Implications

    Body mass index has a number of limitations as a marker of childhood BF and when used to classify children with overweight or obesity. As a weight-based measure, it does not discriminate between FM and FFM, which can vary markedly in individuals with a given BMI. In this study, results suggest that when compared on a per-kilogram basis, childhood FM was more strongly associated with T2D risk in adulthood than childhood weight, suggesting that childhood FM, rather than weight, may be a more precise marker of the influence of childhood adiposity on long-term T2D risk. The presentation of a per-kilogram increase in effect sizes of childhood body composition has been favored because each of the markers are on the same scale of measurement. Although HRs were greater per SD increase in weight compared with FM outcomes per SD, the SD of weight was almost double that of FM, thereby giving rise to a potentially inflated HR for weight. We believe that in this situation, comparisons of per-kilogram increase in effect sizes of body composition markers were likely to allow for a fairer and more robust comparison of associations with prospective outcomes. The findings of this study could affect the interpretation of childhood adiposity surveillance initiatives, such as the English National Child Measurement Programme and the US National Health and Nutrition Examination Survey, in which noninvasive methods for FM assessment could be particularly useful alongside established thresholds for defining adverse childhood FM levels29-31 to aid discussions between clinicians, parents, guardians, and children. In particular, the equation used in this report could be of particular value because it relied on information already collected as part of these routine surveillance initiatives and would not require additional measurements to be collected.16 A Microsoft Excel–based calculator could be made available to facilitate the quick and straightforward estimation of FM in clinical and public health practice.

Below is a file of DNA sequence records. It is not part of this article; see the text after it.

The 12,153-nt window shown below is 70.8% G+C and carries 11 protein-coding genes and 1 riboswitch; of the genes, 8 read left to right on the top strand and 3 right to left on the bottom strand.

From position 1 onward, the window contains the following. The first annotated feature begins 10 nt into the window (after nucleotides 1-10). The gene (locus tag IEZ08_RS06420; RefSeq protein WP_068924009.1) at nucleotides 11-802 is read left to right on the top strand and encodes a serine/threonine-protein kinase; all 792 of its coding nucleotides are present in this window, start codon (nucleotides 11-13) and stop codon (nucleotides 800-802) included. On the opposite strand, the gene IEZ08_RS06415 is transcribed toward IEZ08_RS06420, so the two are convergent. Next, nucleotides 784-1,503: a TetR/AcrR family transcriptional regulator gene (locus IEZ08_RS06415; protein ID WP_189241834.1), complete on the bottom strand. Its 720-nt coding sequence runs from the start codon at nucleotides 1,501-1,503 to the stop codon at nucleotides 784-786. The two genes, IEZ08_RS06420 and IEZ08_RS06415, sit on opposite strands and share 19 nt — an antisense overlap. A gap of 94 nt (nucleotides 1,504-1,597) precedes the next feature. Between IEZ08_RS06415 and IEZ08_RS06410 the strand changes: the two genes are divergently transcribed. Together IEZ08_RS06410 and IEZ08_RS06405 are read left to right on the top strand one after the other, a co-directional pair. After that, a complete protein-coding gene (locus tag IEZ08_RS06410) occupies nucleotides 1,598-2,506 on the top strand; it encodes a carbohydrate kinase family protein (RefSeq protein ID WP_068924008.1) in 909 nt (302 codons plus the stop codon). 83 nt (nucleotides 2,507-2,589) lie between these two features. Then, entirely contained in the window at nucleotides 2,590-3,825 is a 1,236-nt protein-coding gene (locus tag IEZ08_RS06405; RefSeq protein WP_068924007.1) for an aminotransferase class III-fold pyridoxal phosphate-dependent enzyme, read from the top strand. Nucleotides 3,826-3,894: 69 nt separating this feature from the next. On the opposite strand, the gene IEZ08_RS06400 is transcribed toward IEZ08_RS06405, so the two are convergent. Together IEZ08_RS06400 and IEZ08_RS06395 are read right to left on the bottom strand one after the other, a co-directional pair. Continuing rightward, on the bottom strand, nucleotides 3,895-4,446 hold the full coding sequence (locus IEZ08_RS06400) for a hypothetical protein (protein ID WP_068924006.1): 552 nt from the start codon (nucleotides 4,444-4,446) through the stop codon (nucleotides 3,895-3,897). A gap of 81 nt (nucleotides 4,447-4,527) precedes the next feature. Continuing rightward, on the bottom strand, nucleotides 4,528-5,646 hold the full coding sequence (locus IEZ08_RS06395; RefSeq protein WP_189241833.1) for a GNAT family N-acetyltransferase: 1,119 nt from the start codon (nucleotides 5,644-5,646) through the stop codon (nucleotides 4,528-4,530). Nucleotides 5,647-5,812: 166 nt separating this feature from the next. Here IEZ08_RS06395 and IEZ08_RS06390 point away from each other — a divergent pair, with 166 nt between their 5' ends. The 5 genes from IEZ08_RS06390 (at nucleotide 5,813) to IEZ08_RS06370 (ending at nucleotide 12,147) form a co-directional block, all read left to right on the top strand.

Limitations